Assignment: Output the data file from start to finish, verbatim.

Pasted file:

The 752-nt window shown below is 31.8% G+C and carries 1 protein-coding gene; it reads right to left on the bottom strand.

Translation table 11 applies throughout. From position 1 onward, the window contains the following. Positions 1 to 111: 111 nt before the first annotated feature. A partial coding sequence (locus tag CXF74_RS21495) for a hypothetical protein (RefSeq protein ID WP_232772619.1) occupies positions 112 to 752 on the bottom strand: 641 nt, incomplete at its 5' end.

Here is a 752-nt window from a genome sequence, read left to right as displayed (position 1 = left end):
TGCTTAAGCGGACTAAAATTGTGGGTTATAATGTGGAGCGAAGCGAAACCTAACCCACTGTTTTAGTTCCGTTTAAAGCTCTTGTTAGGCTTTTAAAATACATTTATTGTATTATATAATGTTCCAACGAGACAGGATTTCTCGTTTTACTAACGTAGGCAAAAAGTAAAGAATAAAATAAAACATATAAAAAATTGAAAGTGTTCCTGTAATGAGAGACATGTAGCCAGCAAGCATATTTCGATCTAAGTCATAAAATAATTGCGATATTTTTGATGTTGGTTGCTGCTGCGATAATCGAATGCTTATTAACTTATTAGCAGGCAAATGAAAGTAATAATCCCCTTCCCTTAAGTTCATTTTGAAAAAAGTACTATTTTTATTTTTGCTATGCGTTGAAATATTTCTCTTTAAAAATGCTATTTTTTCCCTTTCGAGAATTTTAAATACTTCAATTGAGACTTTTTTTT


The 752-nt window shown below is 31.8% G+C and carries 1 protein-coding gene; it reads right to left on the bottom strand.

Translation table 11 applies throughout. From position 1 onward, the window contains the following. Positions 1 to 111: 111 nt before the first annotated feature. A partial coding sequence (locus tag CXF74_RS21495) for a hypothetical protein (RefSeq protein ID WP_232772619.1) occupies positions 112 to 752 on the bottom strand: 641 nt, incomplete at its 5' end.

Here is a 752-nt window from a genome sequence, read left to right as displayed (position 1 = left end):
TGCTTAAGCGGACTAAAATTGTGGGTTATAATGTGGAGCGAAGCGAAACCTAACCCACTGTTTTAGTTCCGTTTAAAGCTCTTGTTAGGCTTTTAAAATACATTTATTGTATTATATAATGTTCCAACGAGACAGGATTTCTCGTTTTACTAACGTAGGCAAAAAGTAAAGAATAAAATAAAACATATAAAAAATTGAAAGTGTTCCTGTAATGAGAGACATGTAGCCAGCAAGCATATTTCGATCTAAGTCATAAAATAATTGCGATATTTTTGATGTTGGTTGCTGCTGCGATAATCGAATGCTTATTAACTTATTAGCAGGCAAATGAAAGTAATAATCCCCTTCCCTTAAGTTCATTTTGAAAAAAGTACTATTTTTATTTTTGCTATGCGTTGAAATATTTCTCTTTAAAAATGCTATTTTTTCCCTTTCGAGAATTTTAAATACTTCAATTGAGACTTTTTTTT